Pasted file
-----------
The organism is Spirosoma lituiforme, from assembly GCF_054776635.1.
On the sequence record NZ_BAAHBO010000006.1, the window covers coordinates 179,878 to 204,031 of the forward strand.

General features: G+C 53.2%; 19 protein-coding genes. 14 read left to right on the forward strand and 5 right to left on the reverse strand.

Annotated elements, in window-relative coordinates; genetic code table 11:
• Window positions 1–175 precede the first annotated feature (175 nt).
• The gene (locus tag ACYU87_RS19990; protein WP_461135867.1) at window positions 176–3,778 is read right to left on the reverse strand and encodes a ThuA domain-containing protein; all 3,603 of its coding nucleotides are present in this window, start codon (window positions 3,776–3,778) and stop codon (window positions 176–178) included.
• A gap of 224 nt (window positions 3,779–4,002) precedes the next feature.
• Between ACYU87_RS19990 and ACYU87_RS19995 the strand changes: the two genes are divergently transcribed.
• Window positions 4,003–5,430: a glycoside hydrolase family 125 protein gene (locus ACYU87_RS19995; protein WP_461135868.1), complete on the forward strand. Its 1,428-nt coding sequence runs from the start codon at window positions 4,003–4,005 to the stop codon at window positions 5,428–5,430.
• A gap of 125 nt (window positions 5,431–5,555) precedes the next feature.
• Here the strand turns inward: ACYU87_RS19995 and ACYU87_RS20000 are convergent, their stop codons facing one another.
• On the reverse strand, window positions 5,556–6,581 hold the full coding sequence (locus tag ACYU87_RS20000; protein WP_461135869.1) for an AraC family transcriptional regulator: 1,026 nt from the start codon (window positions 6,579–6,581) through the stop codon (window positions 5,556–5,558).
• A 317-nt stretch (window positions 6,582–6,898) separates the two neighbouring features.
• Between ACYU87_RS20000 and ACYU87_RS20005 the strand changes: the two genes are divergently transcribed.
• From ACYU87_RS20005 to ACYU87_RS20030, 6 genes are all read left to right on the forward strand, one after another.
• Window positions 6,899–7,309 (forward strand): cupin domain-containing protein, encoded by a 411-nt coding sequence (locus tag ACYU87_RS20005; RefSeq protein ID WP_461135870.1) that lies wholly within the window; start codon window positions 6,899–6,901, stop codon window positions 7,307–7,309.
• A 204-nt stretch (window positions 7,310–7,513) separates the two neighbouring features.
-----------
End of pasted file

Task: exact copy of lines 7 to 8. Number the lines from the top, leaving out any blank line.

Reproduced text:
• A gap of 224 nt (window positions 3,779–4,002) precedes the next feature.
• Between ACYU87_RS19990 and ACYU87_RS19995 the strand changes: the two genes are divergently transcribed.